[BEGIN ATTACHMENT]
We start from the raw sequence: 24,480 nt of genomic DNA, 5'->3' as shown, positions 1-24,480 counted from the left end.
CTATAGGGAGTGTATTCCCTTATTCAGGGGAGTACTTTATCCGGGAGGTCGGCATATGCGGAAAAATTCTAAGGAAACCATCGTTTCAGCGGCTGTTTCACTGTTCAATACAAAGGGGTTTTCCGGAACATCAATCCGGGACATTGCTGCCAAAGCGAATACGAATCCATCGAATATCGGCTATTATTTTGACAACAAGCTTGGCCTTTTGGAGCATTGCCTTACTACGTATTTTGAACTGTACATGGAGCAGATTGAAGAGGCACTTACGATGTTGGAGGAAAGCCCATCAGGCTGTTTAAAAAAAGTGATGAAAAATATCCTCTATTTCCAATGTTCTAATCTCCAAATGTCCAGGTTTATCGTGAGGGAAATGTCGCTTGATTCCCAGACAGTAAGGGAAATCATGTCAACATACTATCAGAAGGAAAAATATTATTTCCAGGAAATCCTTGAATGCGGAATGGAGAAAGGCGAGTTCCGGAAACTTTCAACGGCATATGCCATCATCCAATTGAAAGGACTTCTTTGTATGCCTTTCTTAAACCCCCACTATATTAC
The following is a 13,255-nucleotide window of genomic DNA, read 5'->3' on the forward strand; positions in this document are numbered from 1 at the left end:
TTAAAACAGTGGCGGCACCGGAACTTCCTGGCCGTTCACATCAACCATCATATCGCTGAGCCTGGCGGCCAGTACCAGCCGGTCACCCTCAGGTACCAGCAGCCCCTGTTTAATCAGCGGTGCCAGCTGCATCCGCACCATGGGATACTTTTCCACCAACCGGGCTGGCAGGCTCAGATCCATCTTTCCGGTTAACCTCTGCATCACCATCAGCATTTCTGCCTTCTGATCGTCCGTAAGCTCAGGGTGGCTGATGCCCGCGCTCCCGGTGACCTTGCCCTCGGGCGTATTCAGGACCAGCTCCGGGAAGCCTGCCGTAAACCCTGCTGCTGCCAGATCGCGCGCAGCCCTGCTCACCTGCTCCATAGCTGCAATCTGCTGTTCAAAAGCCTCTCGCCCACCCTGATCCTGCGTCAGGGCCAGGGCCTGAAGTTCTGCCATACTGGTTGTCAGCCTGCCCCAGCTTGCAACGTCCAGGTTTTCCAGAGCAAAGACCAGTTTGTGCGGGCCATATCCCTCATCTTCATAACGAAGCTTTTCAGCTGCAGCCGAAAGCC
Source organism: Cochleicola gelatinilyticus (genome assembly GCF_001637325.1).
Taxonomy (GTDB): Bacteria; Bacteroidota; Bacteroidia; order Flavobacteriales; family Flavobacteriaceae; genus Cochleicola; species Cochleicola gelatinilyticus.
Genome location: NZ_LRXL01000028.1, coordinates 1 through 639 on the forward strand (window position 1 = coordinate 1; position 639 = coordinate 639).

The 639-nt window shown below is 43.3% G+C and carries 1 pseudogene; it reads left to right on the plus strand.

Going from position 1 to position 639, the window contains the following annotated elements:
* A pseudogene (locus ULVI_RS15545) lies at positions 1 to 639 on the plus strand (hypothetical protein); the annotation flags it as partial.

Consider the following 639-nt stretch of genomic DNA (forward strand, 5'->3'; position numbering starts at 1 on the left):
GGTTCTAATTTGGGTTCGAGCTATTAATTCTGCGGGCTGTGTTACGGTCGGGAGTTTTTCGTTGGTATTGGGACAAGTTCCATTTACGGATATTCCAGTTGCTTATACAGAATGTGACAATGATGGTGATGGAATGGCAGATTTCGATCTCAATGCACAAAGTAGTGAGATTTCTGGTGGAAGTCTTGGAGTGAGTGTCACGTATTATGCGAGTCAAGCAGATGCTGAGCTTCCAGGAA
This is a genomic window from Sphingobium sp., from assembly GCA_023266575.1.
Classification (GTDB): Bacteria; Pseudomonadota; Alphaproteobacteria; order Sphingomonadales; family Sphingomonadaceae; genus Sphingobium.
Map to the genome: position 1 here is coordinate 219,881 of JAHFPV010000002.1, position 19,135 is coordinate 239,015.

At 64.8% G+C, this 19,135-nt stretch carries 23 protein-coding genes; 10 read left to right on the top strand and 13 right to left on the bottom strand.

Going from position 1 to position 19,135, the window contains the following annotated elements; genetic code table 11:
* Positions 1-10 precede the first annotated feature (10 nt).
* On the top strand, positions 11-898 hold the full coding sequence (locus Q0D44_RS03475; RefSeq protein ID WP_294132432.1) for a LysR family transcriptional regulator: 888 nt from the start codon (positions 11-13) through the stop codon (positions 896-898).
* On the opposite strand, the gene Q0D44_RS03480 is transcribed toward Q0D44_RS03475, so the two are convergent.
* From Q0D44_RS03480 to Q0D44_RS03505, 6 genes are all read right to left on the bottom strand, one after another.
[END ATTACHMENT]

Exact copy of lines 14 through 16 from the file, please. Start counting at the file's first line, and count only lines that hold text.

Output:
Classification (GTDB): Bacteria; Pseudomonadota; Alphaproteobacteria; order Sphingomonadales; family Sphingomonadaceae; genus Sphingobium.
Map to the genome: position 1 here is coordinate 219,881 of JAHFPV010000002.1, position 19,135 is coordinate 239,015.

At 64.8% G+C, this 19,135-nt stretch carries 23 protein-coding genes; 10 read left to right on the top strand and 13 right to left on the bottom strand.